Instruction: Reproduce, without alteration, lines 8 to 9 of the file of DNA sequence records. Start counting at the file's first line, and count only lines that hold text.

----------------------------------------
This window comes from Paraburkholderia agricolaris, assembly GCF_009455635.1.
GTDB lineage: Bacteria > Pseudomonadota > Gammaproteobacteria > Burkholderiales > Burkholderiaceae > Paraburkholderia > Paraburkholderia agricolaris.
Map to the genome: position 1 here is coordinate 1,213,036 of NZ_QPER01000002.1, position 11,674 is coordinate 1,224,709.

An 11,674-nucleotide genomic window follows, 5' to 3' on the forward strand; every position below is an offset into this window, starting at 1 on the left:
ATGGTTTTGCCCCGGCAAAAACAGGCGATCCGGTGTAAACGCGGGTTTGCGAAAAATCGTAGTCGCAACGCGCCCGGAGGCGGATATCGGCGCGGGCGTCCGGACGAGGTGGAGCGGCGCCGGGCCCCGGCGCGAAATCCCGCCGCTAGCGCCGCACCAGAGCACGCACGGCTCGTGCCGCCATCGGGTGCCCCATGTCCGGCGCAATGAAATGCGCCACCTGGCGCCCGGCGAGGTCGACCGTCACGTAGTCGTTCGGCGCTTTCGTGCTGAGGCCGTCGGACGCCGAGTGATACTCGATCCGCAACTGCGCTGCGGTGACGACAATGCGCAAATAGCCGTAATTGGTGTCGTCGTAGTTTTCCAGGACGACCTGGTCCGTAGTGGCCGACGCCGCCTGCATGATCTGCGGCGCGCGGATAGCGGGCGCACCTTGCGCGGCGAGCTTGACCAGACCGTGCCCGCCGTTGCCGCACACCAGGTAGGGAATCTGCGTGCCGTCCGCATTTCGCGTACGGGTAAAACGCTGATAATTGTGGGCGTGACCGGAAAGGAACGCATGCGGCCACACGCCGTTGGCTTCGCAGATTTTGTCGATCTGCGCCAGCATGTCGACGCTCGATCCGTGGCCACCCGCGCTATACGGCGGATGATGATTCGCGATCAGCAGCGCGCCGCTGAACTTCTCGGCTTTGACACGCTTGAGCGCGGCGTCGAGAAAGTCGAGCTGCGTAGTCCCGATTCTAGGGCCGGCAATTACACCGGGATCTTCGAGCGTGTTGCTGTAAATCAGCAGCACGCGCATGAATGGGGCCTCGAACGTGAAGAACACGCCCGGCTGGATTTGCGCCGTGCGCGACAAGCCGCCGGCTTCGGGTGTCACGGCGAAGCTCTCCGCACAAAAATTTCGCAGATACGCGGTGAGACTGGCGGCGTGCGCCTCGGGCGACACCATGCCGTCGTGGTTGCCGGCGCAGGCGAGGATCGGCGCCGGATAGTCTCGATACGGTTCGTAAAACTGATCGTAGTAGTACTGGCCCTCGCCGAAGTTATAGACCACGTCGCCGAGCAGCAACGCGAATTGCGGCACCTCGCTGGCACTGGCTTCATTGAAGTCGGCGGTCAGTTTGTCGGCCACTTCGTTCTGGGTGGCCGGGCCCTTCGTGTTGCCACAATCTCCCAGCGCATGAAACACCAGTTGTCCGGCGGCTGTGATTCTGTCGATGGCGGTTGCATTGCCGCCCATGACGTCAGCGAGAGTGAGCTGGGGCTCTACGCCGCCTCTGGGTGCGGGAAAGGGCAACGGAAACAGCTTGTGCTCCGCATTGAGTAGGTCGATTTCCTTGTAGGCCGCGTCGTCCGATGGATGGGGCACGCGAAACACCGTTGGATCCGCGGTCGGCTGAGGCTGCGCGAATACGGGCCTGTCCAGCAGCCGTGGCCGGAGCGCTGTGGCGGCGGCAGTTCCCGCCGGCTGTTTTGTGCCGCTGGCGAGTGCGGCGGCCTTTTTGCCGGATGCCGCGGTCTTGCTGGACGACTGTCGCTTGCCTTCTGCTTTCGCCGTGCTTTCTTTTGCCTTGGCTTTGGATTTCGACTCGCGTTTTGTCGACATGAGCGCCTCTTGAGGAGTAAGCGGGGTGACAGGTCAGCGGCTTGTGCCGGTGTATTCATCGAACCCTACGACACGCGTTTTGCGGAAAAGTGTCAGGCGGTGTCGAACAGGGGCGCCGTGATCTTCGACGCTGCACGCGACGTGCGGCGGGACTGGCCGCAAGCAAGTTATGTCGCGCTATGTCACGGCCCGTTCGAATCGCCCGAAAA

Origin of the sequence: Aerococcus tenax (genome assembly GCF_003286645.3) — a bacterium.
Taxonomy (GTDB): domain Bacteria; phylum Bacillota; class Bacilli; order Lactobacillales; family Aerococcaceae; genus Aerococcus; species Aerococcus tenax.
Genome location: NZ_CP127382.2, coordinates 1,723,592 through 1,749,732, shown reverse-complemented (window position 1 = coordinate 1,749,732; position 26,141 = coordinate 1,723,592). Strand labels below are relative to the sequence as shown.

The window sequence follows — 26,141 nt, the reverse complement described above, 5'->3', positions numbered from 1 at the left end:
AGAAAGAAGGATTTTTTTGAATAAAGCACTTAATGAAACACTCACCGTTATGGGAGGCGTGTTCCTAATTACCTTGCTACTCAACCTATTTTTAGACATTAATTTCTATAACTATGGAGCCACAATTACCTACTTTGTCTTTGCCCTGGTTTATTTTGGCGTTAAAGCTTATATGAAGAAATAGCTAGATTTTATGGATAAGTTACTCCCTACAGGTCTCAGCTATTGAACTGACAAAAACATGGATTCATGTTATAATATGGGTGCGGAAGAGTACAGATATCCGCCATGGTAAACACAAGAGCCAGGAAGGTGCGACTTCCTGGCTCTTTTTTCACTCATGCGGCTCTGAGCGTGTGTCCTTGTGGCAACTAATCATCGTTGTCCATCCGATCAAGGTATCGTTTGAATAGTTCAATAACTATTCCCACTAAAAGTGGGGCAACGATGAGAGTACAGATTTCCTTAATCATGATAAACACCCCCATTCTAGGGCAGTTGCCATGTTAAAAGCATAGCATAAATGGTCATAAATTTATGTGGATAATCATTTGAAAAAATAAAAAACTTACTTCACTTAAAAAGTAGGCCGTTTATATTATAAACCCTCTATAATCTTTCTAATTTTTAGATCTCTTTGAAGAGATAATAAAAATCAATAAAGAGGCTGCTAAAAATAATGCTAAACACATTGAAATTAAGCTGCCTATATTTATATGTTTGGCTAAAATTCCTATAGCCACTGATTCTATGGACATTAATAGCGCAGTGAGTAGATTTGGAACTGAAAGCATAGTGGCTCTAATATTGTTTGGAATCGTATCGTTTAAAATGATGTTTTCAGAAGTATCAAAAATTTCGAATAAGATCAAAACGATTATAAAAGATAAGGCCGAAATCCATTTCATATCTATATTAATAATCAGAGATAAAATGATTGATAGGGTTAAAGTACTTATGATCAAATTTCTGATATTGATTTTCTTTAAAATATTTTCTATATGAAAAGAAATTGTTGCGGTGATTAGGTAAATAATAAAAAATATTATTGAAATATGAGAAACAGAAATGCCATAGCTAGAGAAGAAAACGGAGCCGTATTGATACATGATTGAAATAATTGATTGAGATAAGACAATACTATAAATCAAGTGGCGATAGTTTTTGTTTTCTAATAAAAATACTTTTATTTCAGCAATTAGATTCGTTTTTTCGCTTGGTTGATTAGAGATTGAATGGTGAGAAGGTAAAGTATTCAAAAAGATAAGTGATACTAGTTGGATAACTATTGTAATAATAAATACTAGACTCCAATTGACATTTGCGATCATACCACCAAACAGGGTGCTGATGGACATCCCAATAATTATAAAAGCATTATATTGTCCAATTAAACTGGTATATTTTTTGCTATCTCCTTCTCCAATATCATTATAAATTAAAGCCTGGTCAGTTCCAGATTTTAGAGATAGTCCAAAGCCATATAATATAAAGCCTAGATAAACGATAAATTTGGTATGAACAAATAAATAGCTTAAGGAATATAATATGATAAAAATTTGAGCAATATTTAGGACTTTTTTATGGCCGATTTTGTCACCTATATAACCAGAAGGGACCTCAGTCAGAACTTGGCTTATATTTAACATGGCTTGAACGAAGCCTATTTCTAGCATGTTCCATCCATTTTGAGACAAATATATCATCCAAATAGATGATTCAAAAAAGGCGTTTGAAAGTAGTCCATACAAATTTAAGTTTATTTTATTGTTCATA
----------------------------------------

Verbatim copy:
Genome location: NZ_CP127382.2, coordinates 1,723,592 through 1,749,732, shown reverse-complemented (window position 1 = coordinate 1,749,732; position 26,141 = coordinate 1,723,592). Strand labels below are relative to the sequence as shown.

The window sequence follows — 26,141 nt, the reverse complement described above, 5'->3', positions numbered from 1 at the left end: